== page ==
# Velocity and redshift

1. ### TrickyDicky

What is the formula used to convert the measured redshift into a velocity?, not the approximated formula for low speeds v=cz , but the more general and accurate one.

Thanks.

11,036
3. ### Passionflower

Do you want the answer for special relativity or cosmology or both?

4. ### TrickyDicky

For cosmology, the one used to get a velocity from the redshift and plug it in the Hubble Law formula.

5. ### TrickyDicky

I think , this is the one

v=[((1+z)^2-1)/((1+z)^2+1)]c=Ho*D

c=light speed constant
Ho=Hubble constant
D=distance
v=velocity

6. ### George Jones

6,480
Staff Emeritus
No, this isn't correct. See section 3 from

http://arxiv.org/abs/astro-ph/0310808.

It is fairly easy to derive equation (1) from this paper.

7. ### Calimero

256
I don't think it is correct. For zero density universe it is:

$$v=H_{0}D$$

$$D=(c/H_{0})ln(1+z)$$

8. ### TrickyDicky

The one I wrote is exactly equation (2) from that paper.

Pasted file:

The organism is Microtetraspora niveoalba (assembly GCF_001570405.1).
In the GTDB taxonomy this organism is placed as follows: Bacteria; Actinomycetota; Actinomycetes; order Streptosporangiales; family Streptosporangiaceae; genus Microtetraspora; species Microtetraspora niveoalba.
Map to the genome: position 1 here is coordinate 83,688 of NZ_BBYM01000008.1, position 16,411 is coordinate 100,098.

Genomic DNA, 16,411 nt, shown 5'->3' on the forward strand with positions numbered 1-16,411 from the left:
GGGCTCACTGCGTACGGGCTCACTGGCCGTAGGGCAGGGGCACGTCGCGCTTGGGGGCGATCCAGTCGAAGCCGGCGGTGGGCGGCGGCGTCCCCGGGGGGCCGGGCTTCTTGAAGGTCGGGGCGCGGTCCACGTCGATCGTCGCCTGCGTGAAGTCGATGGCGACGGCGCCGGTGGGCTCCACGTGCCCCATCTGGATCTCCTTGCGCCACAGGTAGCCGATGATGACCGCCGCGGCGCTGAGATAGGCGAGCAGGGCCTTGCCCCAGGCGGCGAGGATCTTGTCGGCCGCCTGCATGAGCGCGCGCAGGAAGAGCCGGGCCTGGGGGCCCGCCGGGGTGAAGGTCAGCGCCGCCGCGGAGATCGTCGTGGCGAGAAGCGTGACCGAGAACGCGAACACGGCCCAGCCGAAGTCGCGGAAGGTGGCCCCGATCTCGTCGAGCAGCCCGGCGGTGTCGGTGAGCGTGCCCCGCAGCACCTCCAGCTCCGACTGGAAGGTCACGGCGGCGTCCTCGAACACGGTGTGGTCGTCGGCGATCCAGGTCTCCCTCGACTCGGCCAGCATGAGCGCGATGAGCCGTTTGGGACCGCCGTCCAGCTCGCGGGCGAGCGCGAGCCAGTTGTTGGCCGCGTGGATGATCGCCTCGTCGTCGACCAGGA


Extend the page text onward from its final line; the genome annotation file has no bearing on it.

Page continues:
This is not exactly what I wanted. I asked for the way to translate from z to velocity for high z or at least >1, this must be a very common formula for cosmologists, I'd say.
The formula I used maybe is not correct for the Hubble law but I'm interested in the first part, express v as a function of z, is that so difficult?

9. ### TrickyDicky

Ok, I see what you mean, after looking at the paper and the formula again, I see what you mean, but according to some cosmologists the formula that doesn't give superluminal velocities is alright too, and anyway this is a cosmology debate that I find artificial and tiresome and I don't really wanna get into it , I think it's been discussed enough in these forums, just remember that people as prestigious as David Hogg supports the view of cosmological redshift as Doppler.

10. ### George Jones

6,480
Staff Emeritus
Yes, but this is not the correct equation to use for cosmology.
This expression and the expression that TrickyDicky gave in post #5 are both true in special relativity, i.e., in an empty universe. The conventions used for distance, however, are different in posts #5 and #7, and this leads to differing expressions for speed.

11. ### Calimero

256
Yes, for empty universe $$D=(c/H_{0})ln(1+z)$$ gives distance that goes into Hubble's law. Equation (1) you pointed at is general one, and $$\dot{R}$$ would depend on particular values of $\Omega_{\lambda}$ and $\Omega_{m}$ you choose.

Last edited: Oct 8, 2010

256

What debate?